Eviction deadline passes for Fort Negley homeless camp

(Photo: WKRN)

NASHVILLE, Tenn. (WKRN) – People living in the Fort Negley homeless camp south of downtown Nashville faced a Friday deadline to vacate the Metro-owned property.

Camp residents were to vacate the premises by park curfew at 11 p.m. when Metro Parks will enforce the “no camping” policy.

The city postponed the eviction of campers in September, shortly after Nashville Mayor Megan Barry took office.

At that time, all parties were aware that the April deadline would be the time no camping and trespassing laws would once again be enforced.

(Photo: WKRN)
(Photo: WKRN)

Since September, Metro has been working to ensure anyone camping at the site will have a safe place to go before enforcement actions are taken. The city issued written notifications six weeks ago alerting campers of the closure date.

“Tonight, our Metro Parks will once again enforce the hours of operation at Fort Negley, but will do so with a compassionate, service-oriented approach that seeks to work with those living there to find alternative places to live – helping to transport them to shelters and offering to store their belongings during the transition process,” Mayor Barry said in a release.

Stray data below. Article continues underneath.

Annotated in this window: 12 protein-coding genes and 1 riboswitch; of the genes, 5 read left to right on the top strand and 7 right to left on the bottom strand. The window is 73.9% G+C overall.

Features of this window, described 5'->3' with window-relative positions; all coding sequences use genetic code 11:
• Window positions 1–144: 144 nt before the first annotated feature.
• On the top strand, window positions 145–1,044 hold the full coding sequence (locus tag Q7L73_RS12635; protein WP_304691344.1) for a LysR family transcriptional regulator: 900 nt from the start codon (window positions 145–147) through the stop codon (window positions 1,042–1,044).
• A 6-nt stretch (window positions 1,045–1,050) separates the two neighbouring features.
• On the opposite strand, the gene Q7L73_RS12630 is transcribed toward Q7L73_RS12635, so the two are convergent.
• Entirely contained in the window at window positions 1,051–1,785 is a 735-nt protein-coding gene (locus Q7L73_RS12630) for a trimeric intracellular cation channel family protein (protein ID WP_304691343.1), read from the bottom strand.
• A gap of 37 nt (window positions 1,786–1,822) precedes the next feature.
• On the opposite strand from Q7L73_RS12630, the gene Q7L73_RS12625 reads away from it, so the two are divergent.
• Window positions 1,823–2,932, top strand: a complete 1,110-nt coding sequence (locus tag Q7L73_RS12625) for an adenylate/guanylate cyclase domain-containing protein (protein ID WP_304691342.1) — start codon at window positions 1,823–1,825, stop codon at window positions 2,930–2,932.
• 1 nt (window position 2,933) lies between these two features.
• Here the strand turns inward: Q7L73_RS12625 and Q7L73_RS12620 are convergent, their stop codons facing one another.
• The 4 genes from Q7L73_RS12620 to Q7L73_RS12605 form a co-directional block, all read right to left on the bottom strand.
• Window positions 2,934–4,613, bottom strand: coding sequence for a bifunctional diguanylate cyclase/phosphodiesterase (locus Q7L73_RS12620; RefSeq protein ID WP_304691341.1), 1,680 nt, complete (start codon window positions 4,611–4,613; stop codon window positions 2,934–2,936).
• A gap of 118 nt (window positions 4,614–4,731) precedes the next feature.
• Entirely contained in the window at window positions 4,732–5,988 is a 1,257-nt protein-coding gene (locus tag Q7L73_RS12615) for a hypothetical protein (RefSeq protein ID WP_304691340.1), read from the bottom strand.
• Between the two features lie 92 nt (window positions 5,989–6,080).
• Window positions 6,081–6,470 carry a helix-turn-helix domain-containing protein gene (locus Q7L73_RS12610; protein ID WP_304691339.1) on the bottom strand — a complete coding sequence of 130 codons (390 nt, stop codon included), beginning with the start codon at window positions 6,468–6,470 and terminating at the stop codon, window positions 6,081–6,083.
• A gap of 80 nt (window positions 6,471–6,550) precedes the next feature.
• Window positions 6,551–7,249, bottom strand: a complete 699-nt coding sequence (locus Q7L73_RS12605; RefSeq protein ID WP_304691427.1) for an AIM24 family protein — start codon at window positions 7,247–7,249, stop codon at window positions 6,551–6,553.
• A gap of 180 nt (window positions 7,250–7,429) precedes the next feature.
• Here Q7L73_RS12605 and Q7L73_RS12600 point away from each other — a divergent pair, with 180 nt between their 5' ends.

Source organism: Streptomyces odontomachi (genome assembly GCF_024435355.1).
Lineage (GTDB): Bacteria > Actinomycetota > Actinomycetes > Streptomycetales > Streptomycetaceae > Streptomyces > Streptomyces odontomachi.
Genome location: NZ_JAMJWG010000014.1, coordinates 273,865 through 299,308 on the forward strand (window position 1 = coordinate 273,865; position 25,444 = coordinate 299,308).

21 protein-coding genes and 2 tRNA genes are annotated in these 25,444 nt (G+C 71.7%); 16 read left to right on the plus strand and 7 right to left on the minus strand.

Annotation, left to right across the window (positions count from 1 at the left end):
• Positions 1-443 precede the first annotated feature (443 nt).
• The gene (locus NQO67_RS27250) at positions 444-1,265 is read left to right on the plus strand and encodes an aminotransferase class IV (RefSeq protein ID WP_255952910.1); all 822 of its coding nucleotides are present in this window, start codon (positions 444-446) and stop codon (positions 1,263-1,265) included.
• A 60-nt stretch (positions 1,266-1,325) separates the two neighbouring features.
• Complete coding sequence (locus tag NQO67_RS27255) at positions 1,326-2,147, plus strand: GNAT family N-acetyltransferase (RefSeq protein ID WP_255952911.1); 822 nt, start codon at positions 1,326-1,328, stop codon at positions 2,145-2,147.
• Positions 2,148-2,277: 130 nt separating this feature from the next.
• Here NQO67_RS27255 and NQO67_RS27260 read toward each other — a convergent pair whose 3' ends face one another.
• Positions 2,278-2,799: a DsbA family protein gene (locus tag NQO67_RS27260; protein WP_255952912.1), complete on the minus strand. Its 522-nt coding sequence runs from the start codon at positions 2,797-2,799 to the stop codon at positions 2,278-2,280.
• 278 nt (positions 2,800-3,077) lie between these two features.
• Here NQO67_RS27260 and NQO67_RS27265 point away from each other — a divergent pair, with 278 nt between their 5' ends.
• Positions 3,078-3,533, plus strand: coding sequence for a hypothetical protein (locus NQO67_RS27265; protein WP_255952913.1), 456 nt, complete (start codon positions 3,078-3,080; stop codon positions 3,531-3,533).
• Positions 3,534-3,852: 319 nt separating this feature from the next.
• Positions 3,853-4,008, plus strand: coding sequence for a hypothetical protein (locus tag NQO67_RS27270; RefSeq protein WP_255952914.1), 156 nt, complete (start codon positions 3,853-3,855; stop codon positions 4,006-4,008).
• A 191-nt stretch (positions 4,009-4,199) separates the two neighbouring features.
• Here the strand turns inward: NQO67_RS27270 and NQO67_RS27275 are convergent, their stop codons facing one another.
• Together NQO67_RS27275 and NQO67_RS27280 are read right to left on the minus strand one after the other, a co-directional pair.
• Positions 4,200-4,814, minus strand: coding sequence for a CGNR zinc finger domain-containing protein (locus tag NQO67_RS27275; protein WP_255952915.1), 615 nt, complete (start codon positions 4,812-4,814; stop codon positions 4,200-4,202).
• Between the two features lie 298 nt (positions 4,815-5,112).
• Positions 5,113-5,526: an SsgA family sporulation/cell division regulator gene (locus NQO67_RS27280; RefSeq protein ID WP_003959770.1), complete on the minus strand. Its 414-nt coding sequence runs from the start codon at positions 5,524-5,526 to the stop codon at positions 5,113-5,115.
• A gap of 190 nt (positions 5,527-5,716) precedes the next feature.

She continued, “We do not intend to forcibly remove any individuals if they are showing a good faith effort to work with us to find an alternative place to live. Months of work with the community at Fort Negley have been undertaken to ensure as smooth a transition as possible for those living at the encampment. I anticipate that the process of restoring Fort Negley to its intended use will take longer than one more day or night, but ultimately, my administration is firm in its resolve to make it happen.”

Advocates, however, are asking for decriminalization of the homeless and all camp evictions, including the closure of Fort Negley, until there is land for authorized encampments in Davidson County.

(Photo: WKRN)
(Photo: WKRN)

A press conference and rally were held Friday at City Hall. A march to the camp followed, where advocates will camp out in solidarity with the homeless.

“We want a comprehensive plan for affordable housing and a cabinet level office of housing to report to the people about specific plans, means, and goals to address this societal problem. It is time to take action now,” said national housing expert and Vanderbilt professor Dr. Jim Fraser.

Chris Scott, a homeless man who says he’s been living at Fort Negley for seven years, doesn’t know where to go next.

“That’s the question we’re all asking,” said Scott. “Because there is no place. If they go to another camp, it’s just a matter of time before they come there.”

While the city of Nashville has been working to find solutions for those living at Fort Negley, efforts to create an outdoor classroom for the nearby Adventure Science Center has been delayed.

That work is expected to resume once the area is vacated.

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